Luffing Jib Tower Crane the Right Fit for Smith Bros. & Wilson
Major metropolitan downtown reconstruction projects offer even more challenges for the lifting contractor. It is a virtual certainty that the site will be surrounded by structures on all sides, making it a tight fit for mobile cranes. Busy streets make it nearly impossible and sometimes cost-prohibitive to block off a road for a significant period of time.
This is precisely the type of demanding project facing contractor, Smith Bros. & Wilson (BC) Ltd. (SBW) of Vancouver, British Columbia, during the demolition and reconstruction of the 8th and 9th floors at the downtown Vancouver Public Library. The tasks included converting the once provincial government office spaces into additional library space, meeting rooms and an urban green space, all while keeping the library open to thousands of visitors daily.
Demolition and construction activities required many materials, large and small, to be moved. “All the demo material had to be removed,” explains Tyler Brown, general superintendent for SBW, “and the library only had service elevators to get material from the top floors to street level. During the tender phase, we saw the need to hoist many items, including large-span escalators to get people up to the green space. It was quite a challenging prospect.”
This is a very high profile project for the city, as the building’s distinct design makes the library a focal point of the downtown area. While the historical look allows it to stand out, it also poses unique challenges that require much preplanning in order to properly bid.
“The library is designed after the Roman Colosseum and surrounded by an elliptical wall on the east side,” comments Dean Arsene, crane rental & sales representative for Leavitt Machinery of Vancouver, an authorized Terex Cranes distributor. “We started discussing the project with SBW in late 2016, and all options were reviewed.”
Like most contractors submitting bids, SBW initially considered mobile cranes to tackle the heavy lifting from street level. Unlike those companies, however, SBW saw several drawbacks that made planners rethink the option.
“The structure’s shape required a minimum of a 500 t capacity class mobile crane to hoist large materials to and from the upper floors because it would be boom bound,” says Tyler Brown. Given the possible set-up locations for a mobile crane at the site, smaller cranes just did not offer the capacity to lift many of the objects at the required boom lengths and working radii. “This meant we would have had to shut down an entire street, and mobilization costs would have been high. By the time we counted everything that needed to be hoisted, it was cost-prohibitive to use a mobile crane.”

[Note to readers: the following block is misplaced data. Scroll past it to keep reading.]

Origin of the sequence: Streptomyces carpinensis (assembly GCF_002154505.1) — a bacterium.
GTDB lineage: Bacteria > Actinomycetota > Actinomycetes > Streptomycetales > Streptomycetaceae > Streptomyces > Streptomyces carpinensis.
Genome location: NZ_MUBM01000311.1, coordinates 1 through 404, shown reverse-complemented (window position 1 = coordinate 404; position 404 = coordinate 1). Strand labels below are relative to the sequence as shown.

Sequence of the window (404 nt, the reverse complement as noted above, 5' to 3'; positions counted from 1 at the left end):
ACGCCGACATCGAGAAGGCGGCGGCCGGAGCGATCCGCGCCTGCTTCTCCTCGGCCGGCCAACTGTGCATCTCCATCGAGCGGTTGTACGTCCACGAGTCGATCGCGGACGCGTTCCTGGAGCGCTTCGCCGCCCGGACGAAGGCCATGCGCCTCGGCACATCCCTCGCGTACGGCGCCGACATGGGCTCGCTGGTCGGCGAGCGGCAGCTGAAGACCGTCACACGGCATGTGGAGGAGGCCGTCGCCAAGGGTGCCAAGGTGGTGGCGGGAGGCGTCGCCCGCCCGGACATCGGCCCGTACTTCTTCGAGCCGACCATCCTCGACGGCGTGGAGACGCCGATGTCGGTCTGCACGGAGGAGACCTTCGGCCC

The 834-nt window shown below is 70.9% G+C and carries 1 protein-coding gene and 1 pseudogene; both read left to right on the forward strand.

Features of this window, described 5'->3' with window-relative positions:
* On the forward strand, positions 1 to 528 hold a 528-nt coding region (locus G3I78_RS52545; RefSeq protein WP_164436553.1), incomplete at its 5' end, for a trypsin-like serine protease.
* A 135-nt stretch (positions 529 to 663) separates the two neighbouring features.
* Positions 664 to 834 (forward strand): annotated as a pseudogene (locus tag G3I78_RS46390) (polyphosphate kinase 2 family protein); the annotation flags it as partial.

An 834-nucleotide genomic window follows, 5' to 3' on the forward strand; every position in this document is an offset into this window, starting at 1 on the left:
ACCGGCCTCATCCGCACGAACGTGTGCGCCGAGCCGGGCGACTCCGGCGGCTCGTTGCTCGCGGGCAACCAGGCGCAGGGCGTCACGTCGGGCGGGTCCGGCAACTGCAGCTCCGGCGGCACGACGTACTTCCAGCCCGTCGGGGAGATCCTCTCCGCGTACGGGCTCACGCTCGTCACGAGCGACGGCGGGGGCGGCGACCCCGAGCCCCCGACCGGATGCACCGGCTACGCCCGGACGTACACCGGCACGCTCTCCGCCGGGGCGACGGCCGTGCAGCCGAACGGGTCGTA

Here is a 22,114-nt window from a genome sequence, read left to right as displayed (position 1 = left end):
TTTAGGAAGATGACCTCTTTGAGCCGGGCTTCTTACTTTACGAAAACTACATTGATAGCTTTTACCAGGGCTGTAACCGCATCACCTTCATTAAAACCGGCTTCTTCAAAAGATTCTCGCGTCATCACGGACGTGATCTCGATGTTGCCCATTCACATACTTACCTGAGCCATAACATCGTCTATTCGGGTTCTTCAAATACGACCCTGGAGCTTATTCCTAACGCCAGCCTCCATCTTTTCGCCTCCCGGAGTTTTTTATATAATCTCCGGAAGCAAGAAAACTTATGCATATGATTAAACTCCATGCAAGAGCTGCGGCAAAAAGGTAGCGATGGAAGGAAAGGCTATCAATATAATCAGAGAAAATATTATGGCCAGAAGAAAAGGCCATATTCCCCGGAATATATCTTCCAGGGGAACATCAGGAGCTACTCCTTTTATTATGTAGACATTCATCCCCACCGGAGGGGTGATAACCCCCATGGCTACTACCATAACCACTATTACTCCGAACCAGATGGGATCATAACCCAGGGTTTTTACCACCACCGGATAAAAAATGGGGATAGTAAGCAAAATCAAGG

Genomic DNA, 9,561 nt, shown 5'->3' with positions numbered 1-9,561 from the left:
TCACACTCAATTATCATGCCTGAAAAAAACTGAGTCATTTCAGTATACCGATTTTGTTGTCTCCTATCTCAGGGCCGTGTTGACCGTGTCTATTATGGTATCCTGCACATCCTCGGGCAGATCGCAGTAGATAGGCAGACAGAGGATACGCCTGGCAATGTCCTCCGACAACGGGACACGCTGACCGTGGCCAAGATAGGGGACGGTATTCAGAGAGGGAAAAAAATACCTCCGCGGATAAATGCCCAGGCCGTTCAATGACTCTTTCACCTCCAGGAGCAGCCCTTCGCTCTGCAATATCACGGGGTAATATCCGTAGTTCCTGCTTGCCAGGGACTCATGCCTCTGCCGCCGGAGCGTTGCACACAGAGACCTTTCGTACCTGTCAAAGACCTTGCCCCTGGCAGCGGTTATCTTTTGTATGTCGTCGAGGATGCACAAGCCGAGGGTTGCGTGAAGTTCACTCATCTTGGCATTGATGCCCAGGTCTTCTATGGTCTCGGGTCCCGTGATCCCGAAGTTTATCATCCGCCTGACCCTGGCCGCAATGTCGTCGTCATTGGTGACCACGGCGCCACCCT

The next option for SBW was tower cranes, and they looked at flat top, hammerhead and luffing jib designs. “The job required a 55 m boom radius, and the flat top and hammerhead cranes didn’t offer the capacity we needed for the escalators without breaking them down,” mentions Mr. Brown. Plus, there was a more pressing issue, as the crane would be placed about 15.2 m from an adjacent structure. “Those booms were too long, and they didn’t have the freedom to slew without hitting a structure, so these designs were not an option,” explains Dean Arsene. For SBW, the only option was a luffing jib tower crane, and the Terex® CTL 430-24 offered the reach and capacity for the job.
Throughout the demolition phase, the crane was kept busy daily removing large structural pieces and concrete from the rooftop. Choosing the tower crane for this project gave work crews more flexibility with material removal.
As work transitions to the reconstruction phase, the crane will be used to hoist large building materials and full concrete buckets from street level to the 8th and 9th floors. The largest and heaviest planned lifts will be the 2 escalators weighing 5.4 t each, hoisted into position without disassembly to save time and money.
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